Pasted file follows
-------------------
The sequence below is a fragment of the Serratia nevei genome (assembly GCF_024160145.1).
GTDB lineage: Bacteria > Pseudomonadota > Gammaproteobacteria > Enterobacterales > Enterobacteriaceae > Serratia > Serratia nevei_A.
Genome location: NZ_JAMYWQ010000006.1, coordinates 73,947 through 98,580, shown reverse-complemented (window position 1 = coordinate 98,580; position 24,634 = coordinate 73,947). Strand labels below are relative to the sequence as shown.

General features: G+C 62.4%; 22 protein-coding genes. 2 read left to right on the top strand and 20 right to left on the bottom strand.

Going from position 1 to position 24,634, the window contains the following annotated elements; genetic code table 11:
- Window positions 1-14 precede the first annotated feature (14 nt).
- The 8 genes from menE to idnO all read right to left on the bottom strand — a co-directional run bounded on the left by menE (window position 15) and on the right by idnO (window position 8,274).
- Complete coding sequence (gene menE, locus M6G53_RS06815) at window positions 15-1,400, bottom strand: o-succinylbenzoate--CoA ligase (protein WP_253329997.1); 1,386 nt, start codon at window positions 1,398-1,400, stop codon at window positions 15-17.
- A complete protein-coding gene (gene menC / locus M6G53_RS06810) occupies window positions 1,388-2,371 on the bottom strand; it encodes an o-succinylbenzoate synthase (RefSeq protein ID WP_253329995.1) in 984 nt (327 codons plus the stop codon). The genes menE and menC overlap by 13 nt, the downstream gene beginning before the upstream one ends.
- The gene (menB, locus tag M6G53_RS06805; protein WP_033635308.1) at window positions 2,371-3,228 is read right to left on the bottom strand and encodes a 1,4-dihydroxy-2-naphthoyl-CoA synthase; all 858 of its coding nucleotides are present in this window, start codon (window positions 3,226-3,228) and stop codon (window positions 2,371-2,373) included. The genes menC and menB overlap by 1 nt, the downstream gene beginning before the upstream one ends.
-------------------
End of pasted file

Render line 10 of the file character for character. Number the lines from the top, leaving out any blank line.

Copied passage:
- The gene (menB, locus tag M6G53_RS06805; protein WP_033635308.1) at window positions 2,371-3,228 is read right to left on the bottom strand and encodes a 1,4-dihydroxy-2-naphthoyl-CoA synthase; all 858 of its coding nucleotides are present in this window, start codon (window positions 3,226-3,228) and stop codon (window positions 2,371-2,373) included. The genes menC and menB overlap by 1 nt, the downstream gene beginning before the upstream one ends.